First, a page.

In Benin, 7 out of 10 women say they have been subjected to violence at least once in their lives. Despite the high rate of gender-based violence, very few women come forward to denounce their aggressors or ask for help – either out of fear of reprisals, lack of trust or access to the justice system, or due to a lack of knowledge of available services and their rights.
Among the gateways to these services are health centers. However, a lack of coordination between the different players in the network results in the invisibilization of violence and limits women’s access to the services to which they are entitled.
For example, not all health clinics systematically document cases of gender-based violence that require medical attention: even though healthcare providers record the type of care delivered, they do not always specify the causes or even future referral needs. This results in the invisibilization of violence and limits the possibility of referrals within a network of resources from which the women could benefit. It is also difficult to have a clear picture of the situation (number of reported cases of GBV) and to provide sustainable solutions.
Better coordination between services and community actors
This is about to change with the support of PASSRELLE, a four-year project to improve the sexual and reproductive health and rights of 100,000 young women. Since 2019, PASSRELLE has supported the creation of two departmental and five communal consultation frameworks that bring together health, social, education, justice, and community actors. In addition to facilitating the sharing of information between the different types of stakeholders, these frameworks have enabled the development of standard operating procedures (SOPs) specific to each commune for the management, referral and follow-up of GBV cases.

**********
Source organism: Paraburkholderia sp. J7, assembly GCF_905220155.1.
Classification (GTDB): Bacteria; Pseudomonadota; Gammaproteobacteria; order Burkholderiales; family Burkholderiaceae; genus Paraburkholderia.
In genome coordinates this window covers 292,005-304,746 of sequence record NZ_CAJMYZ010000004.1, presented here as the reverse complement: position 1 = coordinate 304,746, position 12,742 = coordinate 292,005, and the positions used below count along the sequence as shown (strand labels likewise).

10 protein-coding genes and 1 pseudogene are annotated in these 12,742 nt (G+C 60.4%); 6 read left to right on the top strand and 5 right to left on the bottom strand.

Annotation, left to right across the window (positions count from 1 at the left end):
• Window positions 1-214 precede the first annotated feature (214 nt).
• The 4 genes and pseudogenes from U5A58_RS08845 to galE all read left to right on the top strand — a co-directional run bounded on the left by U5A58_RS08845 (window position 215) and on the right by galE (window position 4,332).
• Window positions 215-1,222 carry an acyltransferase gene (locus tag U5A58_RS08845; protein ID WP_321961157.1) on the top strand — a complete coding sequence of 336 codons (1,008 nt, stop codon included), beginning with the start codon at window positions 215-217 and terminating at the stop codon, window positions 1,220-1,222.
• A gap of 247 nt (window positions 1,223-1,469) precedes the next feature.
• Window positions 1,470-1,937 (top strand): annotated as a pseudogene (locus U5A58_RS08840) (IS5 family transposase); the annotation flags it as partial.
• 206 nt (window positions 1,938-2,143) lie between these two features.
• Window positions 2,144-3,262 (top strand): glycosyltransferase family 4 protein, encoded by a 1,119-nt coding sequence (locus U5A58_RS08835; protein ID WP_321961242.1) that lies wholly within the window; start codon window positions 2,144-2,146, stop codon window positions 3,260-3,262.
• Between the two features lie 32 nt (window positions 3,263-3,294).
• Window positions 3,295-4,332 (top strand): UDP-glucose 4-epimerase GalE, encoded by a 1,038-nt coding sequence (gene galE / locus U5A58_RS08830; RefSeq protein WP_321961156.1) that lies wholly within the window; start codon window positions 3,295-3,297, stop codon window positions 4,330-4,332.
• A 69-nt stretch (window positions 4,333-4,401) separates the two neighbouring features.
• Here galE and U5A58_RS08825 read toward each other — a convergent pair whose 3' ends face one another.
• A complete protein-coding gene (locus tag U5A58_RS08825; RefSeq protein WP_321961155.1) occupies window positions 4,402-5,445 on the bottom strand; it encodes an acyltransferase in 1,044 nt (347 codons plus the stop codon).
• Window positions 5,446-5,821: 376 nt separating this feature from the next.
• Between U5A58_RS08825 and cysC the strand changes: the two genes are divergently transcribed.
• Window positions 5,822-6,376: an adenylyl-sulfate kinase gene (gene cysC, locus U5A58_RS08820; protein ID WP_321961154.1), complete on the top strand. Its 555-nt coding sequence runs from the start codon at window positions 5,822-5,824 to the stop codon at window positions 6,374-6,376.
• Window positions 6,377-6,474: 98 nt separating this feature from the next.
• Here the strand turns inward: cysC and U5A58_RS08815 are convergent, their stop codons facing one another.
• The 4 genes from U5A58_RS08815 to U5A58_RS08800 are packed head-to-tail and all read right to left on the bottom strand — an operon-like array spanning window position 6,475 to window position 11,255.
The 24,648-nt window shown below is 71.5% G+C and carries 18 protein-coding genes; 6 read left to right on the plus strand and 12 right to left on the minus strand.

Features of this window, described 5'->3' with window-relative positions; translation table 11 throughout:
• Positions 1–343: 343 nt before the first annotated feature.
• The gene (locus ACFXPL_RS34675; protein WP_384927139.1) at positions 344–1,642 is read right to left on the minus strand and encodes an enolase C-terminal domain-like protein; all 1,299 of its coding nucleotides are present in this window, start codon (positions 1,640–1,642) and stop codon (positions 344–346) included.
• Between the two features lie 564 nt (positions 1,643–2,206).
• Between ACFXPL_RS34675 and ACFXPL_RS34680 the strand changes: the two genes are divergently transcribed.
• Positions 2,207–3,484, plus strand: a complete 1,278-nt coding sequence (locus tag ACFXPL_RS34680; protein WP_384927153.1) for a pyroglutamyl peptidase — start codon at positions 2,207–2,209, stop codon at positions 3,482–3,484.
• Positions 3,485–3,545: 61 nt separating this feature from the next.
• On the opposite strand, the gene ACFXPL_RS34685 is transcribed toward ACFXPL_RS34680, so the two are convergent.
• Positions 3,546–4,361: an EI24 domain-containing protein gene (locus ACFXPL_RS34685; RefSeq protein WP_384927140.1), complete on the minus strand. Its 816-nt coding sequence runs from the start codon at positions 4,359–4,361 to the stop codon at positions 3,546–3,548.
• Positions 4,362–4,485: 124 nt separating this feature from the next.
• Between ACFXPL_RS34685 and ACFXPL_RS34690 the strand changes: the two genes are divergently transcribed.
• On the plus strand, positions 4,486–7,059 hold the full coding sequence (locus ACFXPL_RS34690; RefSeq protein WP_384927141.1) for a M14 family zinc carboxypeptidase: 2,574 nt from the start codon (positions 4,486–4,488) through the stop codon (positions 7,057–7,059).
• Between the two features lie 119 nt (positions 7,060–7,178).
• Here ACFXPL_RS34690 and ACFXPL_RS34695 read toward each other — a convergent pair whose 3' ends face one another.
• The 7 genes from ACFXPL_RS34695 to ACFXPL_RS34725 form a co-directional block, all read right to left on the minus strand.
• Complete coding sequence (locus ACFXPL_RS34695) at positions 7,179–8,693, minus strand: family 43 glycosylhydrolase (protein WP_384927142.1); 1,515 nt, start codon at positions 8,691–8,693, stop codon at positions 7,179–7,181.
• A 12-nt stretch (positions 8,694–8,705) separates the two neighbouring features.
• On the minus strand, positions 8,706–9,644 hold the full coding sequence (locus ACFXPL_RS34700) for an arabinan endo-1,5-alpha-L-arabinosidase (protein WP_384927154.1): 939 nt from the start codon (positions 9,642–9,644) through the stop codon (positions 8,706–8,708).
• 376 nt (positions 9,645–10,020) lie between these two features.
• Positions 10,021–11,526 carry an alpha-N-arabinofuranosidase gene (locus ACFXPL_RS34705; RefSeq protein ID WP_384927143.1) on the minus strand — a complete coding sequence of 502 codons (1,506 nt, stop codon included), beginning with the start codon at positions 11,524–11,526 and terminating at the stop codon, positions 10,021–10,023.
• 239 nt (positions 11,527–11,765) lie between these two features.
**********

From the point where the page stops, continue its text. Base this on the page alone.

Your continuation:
These management tools will also promote collaboration between key players who intervene in this area, such as the Republican police, communal authorities, the Ministry of Health, the Ministry of Social Affairs and Microfinance and the community, as described by one of the religious leaders of the commune of Athieme in the following video.